The euro lacks a government banker, not a lender of last resort

In his novel, The Jungle, the American muckraking author Upton Sinclair wrote about the horrendous work and sanitary conditions in the Chicago meat packing industry of the early 20th century. It is sometimes said Sinclair aimed for the heart but hit the stomach. That is because he aimed for progressive social and economic change but instead prompted the founding of the Food and Drug Administration.

The same problem of aiming for the heart and hitting the stomach confounds current discussions of the euro zone’s problems. What the euro lacks is a government banker, not a lender of last resort as is widely claimed.

The euro has a lender of last resort in the European Central Bank (ECB) which has dutifully performed that function. Lenders of last resort provide liquidity in financial panics, which is exactly what the ECB did in the financial crisis of 2008-09 and has continued doing via its Lombard lending facility. According to Bagehot’s rule, lenders of last resort should lend without limit, to solvent firms, against good collateral – though Bagehot also recommended lending at high rates whereas today’s practice is (sensibly) to lend at low rates.

The euro lacks a government banker, like the Federal Reserve or Bank of England, which helps finance budget deficits and keeps rates low on government debt. This explains why the U.S. and U.K. can borrow at low rates and remain solvent, whereas Spain, which has a roughly similar deficit and debt profile, is under speculative attack.

The lack of a government banker reflects the euro’s neoliberal birthmark. Neoliberalism aims to diminish the role of the state and enhance the power of the market, and this goal is reflected in neoliberal monetary theory which guided the euro’s design. The theory argues central banks should control inflation, but there should be complete separation between the central bank and government finances.

By adopting this theory, the euro’s architects intentionally changed the monetary/fiscal balance. Whereas previous national monetary systems ensured “fiscal dominance” as central banks served governments, the euro instituted “central bank dominance” by stripping governments of access to central bank help managing public finances. This was done by creating a “detached” central bank that is prohibited from buying government debt. This is fundamentally different from an “independent” central bank which distances its decision making from government, but is allowed to purchase government debt. The Federal Reserve and the Bank of England are both independent but they are not detached. The ECB is detached by design.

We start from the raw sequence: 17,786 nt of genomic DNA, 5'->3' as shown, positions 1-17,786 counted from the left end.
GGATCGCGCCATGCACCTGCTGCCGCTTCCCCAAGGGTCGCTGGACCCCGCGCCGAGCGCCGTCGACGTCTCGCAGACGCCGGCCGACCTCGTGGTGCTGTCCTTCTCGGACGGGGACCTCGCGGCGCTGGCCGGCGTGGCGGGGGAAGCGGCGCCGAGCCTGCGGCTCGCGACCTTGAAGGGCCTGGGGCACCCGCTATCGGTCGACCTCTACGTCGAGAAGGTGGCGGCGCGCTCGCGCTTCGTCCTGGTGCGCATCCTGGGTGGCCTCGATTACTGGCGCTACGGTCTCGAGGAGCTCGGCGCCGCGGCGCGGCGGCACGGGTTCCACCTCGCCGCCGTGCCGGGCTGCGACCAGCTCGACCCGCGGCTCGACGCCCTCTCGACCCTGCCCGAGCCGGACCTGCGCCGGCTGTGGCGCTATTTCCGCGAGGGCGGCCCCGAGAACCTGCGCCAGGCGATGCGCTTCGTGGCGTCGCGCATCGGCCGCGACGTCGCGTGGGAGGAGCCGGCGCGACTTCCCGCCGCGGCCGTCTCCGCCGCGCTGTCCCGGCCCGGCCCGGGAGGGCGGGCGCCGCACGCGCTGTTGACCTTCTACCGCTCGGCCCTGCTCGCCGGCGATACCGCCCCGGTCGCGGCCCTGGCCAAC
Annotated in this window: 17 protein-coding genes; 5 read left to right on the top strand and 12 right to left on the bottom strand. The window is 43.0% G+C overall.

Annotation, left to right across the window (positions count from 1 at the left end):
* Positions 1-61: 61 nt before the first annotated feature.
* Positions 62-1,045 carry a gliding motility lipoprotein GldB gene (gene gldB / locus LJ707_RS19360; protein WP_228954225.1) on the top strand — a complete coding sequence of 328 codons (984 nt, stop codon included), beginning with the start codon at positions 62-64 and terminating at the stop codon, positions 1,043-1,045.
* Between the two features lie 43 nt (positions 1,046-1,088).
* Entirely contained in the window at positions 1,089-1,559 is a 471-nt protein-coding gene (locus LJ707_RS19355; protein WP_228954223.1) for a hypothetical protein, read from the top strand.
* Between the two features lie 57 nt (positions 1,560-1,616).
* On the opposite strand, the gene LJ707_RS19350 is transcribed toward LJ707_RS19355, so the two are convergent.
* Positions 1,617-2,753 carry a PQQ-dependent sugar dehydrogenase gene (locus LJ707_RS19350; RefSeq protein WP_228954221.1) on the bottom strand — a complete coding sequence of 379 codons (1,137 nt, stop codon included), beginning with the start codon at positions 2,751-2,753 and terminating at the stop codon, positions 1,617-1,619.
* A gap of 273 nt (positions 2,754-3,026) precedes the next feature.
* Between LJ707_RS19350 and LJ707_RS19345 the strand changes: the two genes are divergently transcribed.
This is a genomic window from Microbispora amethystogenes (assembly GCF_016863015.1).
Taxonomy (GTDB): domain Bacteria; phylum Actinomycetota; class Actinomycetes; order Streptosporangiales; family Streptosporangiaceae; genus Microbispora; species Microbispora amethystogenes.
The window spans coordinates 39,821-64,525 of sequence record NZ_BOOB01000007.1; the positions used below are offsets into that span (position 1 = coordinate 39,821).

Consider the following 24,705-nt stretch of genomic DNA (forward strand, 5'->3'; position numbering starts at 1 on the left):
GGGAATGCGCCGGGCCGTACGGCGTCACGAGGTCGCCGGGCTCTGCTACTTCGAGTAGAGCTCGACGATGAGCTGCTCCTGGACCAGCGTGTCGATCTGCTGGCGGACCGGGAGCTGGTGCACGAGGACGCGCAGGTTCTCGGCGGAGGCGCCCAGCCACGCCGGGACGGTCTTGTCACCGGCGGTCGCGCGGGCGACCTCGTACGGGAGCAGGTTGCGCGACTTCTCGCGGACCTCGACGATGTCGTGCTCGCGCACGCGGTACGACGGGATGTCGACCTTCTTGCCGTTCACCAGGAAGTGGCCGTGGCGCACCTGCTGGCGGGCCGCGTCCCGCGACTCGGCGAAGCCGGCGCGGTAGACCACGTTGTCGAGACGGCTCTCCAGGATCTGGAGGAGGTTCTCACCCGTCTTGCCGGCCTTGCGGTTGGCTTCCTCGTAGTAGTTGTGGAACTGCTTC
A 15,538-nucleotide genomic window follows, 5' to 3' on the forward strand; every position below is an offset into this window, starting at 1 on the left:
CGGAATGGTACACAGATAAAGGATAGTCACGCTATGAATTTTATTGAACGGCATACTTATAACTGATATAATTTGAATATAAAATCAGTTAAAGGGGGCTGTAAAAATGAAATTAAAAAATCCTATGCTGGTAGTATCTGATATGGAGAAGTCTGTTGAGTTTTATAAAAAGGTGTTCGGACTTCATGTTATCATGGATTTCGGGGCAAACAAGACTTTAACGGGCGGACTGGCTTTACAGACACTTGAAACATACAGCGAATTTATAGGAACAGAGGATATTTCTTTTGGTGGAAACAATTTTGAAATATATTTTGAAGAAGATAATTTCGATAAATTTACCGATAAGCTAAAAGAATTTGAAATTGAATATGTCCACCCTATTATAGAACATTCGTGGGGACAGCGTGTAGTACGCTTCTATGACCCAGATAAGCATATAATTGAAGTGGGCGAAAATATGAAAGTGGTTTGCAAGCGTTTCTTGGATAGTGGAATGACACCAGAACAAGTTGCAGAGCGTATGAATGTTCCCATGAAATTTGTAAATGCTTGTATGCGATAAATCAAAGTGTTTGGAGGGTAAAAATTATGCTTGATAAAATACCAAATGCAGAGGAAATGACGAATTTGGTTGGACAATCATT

The consequences are enormous. Prior national banking systems made governments masters of the bond market. The euro’s architecture makes bond markets master of national governments, and that is the problem.

The solution is to create a European Public Finance Authority (EPFA) that issues collectively guaranteed debt on behalf of euro zone governments which the ECB is allowed to buy. That would enable the ECB to manage governments’ interest rate via open market operations, as does the Federal Reserve and Bank of England. Proceeds from EPFA debt issues would be distributed to countries on a per capita basis so that national governments would control all spending decisions. Country liability for EPFA debt would also be on a per capita basis, and EPFA decision-making would be governed by member countries with voting rights again granted on a per capita basis. That would render EPFA democratic.

The critical feature is EPFA’s power to issue debt would be used immediately to finance the roll-over of existing debt at lower rates, and it would also be used on a permanent basis to finance current and future budget deficits. EPFA would therefore be a solution to both the current crisis and the euro’s design flaw regarding absence of a government banker.

The great psychoanalyst Sigmund Freud claimed everything we say has psychic sense. That holds for economics too. Characterizing the problem as lack of a lender of last resort obscures the euro’s fundamental neoliberal design problem regarding lack of a government banker and subservience of fiscal policy. That is a structural flaw which creates financial fragility and permanent budgetary pressure that shrinks social democratic policy space. Failure to frame the problem accurately blocks identification of the proper resolution, so that policy reform - the intended solution - misses the mark and hits the stomach instead of the heart.

This article was posted in the FT Economists’ Forum on December 9, 2011 at

Copyright Thomas I. Palley

Leave a Reply

You must be logged in to post a comment.